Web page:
5. Confidence Bounds Using Attribute Sampling Theory - Beginning with this section, we survey altemative solutions mat have been proposed for Me problem of estimating total error amounts in accounting populations. There are two main approaches: (~) approaches that utilize attribute sampling theory and (2) approaches that utilize Bayesian inference. Combinations of (~) and (2) have also been proposed. Odler approaches include the modeling of die sampling dis~ibunon by distnbudons other than the nonnal. A) Line item attribute sampling. The simplest application of a~bute sampling theory is to audit situations In which it is assumed that aU ears are overstatements with the maximum size of the error amount equal to the book amount, namely, o<Di ~Yi (or equivalently, O < Ti < I) for i =l,...,N. Let YE be the known maximum book amount' i.e..Y; < Yr for i = 1....~. Since N is large relative to He sample si7.e.s . .. . . .. . . . used in practice, we may propose me following model for random sampling of n items from the accounting population with or without replacement. Let p be the proportion of items with errors in the population. Then, for any item in the sample, me observed error, g: z with probability p - O with probability (1 - p ~ . Since z < Y., and E (Z ) = ~ ~ YL . E(d)= |1D =P~ UP YL . Hence the total error amount D as defined in (2.6) becomes D=Np D<Np YL (5.~) (5.la) (5. lb) (5. Ic) Suppose that a sample of n items contains m items with enors and (n-m ) erwr-free items. Let P^u (m; 1~) be a (1-a) -upper confidence bound for p . That is, Prob {p'§u~m; Imp)} = 1-a. (5.~) We may use a binomial distribution or, when p is small, a Poisson distribution as widely practiced. Then a Amp) -upper confidence bound forD is Du~m;1-a)=N (u(m;1{~) YL (5.2) Since observed values of z are not used, Me upper bound (5.2) can be overly conservative, and stratification on book amount may be used to 32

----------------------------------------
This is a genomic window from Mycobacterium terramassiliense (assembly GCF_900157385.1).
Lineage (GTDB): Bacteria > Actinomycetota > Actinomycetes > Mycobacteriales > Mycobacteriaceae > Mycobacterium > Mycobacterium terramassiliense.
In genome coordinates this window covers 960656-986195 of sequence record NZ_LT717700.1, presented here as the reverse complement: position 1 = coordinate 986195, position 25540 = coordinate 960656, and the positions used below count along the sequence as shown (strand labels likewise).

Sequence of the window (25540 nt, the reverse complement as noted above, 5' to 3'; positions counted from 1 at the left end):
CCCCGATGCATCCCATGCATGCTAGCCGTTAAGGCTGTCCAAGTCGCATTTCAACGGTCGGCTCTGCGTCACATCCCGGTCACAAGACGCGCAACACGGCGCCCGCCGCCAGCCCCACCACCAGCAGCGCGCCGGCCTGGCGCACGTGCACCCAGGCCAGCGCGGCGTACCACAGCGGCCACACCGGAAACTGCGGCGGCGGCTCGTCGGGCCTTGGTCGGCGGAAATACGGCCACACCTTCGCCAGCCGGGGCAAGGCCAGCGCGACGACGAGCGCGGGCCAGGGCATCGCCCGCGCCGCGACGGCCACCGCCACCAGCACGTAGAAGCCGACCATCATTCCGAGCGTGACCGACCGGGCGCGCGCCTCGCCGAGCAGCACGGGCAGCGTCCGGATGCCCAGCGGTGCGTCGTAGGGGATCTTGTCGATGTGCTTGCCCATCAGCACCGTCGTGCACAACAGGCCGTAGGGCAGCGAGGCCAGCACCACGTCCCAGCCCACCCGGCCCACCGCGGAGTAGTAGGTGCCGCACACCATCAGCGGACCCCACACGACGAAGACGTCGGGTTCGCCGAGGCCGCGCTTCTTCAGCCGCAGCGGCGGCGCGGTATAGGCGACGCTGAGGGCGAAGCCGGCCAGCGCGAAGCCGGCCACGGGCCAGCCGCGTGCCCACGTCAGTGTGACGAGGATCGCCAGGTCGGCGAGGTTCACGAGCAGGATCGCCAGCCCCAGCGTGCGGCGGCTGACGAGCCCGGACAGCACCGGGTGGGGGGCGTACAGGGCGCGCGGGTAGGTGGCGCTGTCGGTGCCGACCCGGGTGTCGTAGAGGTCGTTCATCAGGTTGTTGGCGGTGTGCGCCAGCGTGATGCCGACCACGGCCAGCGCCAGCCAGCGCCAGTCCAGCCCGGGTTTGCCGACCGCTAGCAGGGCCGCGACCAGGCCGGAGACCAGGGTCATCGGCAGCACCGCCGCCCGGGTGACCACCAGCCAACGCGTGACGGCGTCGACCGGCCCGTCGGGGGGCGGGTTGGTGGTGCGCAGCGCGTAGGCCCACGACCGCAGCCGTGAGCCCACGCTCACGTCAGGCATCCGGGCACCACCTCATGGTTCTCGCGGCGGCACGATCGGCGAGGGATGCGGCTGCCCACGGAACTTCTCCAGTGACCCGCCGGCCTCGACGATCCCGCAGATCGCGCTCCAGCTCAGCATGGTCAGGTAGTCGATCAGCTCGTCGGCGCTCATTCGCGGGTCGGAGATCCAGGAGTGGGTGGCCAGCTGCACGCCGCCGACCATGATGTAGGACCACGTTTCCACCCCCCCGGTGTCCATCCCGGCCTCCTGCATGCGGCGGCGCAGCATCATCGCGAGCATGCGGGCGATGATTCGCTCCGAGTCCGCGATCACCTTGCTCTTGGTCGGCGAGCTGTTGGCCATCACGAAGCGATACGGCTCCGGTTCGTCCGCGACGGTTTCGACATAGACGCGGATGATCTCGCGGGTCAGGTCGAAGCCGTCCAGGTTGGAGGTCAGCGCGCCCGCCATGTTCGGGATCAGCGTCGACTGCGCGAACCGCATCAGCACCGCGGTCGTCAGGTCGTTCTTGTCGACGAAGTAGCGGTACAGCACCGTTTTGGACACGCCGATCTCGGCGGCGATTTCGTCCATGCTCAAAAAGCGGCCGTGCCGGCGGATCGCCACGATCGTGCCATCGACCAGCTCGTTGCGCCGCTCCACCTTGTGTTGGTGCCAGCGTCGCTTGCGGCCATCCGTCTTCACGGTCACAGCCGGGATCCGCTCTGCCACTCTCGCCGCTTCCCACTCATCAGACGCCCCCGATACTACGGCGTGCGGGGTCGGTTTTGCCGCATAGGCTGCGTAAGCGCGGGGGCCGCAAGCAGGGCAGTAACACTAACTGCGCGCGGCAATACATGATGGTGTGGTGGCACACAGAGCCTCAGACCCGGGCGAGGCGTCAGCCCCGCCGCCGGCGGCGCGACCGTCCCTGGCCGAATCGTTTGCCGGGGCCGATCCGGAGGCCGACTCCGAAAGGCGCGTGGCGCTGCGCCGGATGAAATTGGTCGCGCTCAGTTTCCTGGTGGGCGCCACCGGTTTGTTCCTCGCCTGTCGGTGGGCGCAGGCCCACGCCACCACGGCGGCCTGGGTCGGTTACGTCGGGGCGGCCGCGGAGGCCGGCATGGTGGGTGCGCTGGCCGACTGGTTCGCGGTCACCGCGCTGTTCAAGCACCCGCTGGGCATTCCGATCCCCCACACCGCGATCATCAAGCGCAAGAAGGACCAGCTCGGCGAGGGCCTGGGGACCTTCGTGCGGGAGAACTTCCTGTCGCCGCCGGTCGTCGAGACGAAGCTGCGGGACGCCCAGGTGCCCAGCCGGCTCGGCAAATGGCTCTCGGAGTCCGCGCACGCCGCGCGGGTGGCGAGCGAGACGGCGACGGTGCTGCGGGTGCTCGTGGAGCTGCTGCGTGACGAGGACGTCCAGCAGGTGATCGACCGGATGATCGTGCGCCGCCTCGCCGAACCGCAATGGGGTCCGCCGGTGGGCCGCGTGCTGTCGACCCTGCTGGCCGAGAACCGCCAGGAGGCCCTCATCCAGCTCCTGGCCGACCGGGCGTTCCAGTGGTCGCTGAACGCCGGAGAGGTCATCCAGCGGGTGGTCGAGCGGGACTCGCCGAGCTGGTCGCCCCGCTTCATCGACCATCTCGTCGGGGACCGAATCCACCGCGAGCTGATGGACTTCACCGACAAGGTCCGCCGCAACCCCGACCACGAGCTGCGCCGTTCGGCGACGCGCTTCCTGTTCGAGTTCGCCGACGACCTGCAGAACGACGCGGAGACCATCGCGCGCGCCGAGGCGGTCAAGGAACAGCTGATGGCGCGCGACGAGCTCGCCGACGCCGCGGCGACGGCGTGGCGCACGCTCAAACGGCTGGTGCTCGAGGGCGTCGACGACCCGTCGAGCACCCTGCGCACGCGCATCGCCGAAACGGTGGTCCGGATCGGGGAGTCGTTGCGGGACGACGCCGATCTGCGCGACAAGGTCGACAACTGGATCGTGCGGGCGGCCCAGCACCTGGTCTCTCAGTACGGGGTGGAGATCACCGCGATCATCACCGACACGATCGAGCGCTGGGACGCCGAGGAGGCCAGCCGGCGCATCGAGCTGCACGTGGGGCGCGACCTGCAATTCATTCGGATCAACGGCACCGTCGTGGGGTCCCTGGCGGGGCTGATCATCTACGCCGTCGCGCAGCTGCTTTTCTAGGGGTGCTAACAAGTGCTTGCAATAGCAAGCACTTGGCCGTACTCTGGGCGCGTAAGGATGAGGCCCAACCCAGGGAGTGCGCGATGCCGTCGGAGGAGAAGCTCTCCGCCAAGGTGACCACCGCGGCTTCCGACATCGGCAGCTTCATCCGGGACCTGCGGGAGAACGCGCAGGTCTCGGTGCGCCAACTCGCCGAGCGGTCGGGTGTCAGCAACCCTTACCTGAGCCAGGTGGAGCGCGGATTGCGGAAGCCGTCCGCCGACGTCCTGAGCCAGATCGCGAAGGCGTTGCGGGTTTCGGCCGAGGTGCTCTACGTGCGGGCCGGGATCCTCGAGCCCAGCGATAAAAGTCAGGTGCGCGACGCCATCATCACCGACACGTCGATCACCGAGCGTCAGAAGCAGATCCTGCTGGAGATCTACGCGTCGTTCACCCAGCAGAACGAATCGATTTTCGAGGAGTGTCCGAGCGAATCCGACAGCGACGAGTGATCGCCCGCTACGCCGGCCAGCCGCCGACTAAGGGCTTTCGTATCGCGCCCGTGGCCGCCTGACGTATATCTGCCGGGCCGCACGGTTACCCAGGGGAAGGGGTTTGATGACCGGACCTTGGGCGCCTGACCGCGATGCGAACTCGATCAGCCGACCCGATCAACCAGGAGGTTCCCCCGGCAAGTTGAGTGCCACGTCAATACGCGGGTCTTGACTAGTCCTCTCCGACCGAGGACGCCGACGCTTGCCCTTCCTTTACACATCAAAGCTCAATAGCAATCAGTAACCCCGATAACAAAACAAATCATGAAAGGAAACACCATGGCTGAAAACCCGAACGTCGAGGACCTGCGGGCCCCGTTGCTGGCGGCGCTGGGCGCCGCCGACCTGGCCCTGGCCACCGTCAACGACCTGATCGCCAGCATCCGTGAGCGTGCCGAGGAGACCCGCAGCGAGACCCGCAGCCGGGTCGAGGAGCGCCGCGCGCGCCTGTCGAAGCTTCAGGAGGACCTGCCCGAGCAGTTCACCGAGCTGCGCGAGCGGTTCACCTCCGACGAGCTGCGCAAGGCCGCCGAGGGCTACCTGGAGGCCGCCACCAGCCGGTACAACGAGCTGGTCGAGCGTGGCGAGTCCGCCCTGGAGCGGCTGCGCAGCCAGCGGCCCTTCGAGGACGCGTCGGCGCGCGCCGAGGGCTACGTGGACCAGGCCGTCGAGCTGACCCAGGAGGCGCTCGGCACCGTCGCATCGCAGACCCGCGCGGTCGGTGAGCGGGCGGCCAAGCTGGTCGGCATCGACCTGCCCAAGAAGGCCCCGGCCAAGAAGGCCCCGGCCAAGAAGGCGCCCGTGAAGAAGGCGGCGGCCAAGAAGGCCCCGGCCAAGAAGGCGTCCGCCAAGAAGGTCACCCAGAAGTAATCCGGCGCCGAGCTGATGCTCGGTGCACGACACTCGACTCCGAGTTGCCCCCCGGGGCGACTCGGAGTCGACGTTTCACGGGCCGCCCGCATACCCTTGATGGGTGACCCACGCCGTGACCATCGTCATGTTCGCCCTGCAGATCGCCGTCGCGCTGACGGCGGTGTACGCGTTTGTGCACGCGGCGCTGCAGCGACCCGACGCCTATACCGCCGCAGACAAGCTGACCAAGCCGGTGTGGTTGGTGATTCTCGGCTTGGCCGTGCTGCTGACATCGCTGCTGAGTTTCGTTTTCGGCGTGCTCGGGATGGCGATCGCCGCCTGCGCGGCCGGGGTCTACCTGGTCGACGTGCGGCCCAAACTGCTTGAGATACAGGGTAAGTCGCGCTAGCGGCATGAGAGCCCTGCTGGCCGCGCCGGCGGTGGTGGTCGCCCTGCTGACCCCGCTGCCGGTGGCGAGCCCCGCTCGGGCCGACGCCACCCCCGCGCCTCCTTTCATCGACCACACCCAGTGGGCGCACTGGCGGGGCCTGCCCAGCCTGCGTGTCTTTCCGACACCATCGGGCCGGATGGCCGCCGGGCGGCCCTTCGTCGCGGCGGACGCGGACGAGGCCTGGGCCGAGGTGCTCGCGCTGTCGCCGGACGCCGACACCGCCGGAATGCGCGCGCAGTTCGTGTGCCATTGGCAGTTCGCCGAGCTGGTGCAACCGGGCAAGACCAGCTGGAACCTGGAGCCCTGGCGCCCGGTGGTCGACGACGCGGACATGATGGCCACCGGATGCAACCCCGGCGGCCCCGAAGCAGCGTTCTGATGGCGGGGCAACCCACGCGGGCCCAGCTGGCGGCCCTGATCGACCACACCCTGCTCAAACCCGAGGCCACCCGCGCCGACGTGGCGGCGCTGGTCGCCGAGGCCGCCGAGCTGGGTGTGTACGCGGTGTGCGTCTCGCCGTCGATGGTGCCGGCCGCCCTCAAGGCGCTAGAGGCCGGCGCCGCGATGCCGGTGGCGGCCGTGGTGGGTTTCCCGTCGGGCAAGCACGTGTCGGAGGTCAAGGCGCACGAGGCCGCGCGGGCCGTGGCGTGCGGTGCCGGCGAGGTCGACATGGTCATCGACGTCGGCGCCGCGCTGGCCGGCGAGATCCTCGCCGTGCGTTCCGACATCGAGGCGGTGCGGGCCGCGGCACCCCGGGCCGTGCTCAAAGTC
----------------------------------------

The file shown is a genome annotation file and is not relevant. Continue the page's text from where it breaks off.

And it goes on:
tighten me bound (Fienberg, Neter and Leigh (1977)). By Dollar unit attribute sampling. Let us suppose Mat the sample is taken by means of Dollar Unit Sampling (DUS, Section B.2~. As before, an errors are assumed to be overstatements wad me maximum size of the error amount equal to the book amount. Thus O CTi cI. The mode! (5.~) may Den be applied for the analysis of the DUS data by considering ~ as an independent observation of dollar mat toning with O < z < 1. ~ is the mean dollar unit tainting. In this case, p is Den We proportion of dollar mats in error and is equal to Y.~/Y, where Y`' is me tote book amount of items in error. Thus, in this case, D =Yp 8<Yp . Given m non-zero tainting observations, a (~) upper bound for me tom error amount D is Du pus (m, lax) = Y PU (m; I~) Since Y ~ N Ye, D,,, - ~ Du (5.3) The confidence level of the bound (5.3) is at least (1 - a) but the bound is sdU conservative because it assumes that aU faintings are equal to 1. C) The Stringer bounds. When m > 1, we have dollar mat tintings Zj (~=l,...,m) in He sample that may be less than 1 and this information can be used to tighten the bound. There are several ways of accomplishing this task and these procedures are co'Tunonly referred to as combined attributes and variables (CAY) estimation (Good~eBow, ~ebbecke and Neter, 1974~. The best known and most widely used CAV estimation is credited to Stringer and is caned the Stringer bound. Bet ° < Zm ~ ~ Z ~ < ~ be ordered observations from a random sample of size m from z . Then a (1~-Stnnger bound is defined by D,, at = Y ~ Pu(O;~) + 2,LP,.(.J ;~) ~P^~ };~] Zj ~ (5 4) Here, P^u (0;1~), being the (1~) upper bound for the error rate p when the sample contains no error, is equal to ~ - atin using the binomial distribution. The Poisson approximation In is widely used among practitioners. When Zj= ~ for an j, (5.4) reduces to (5.31. It is as yet unknown whether the Stringer bound always provides the confidence level at least as large as the nominal for overstatement errors. Indeed, commonly used CAV estimations are heuristic and it is difficult to determine theoretically their sampling distnbudons. Many simulation studies, however, have been performed using venous error distributions 33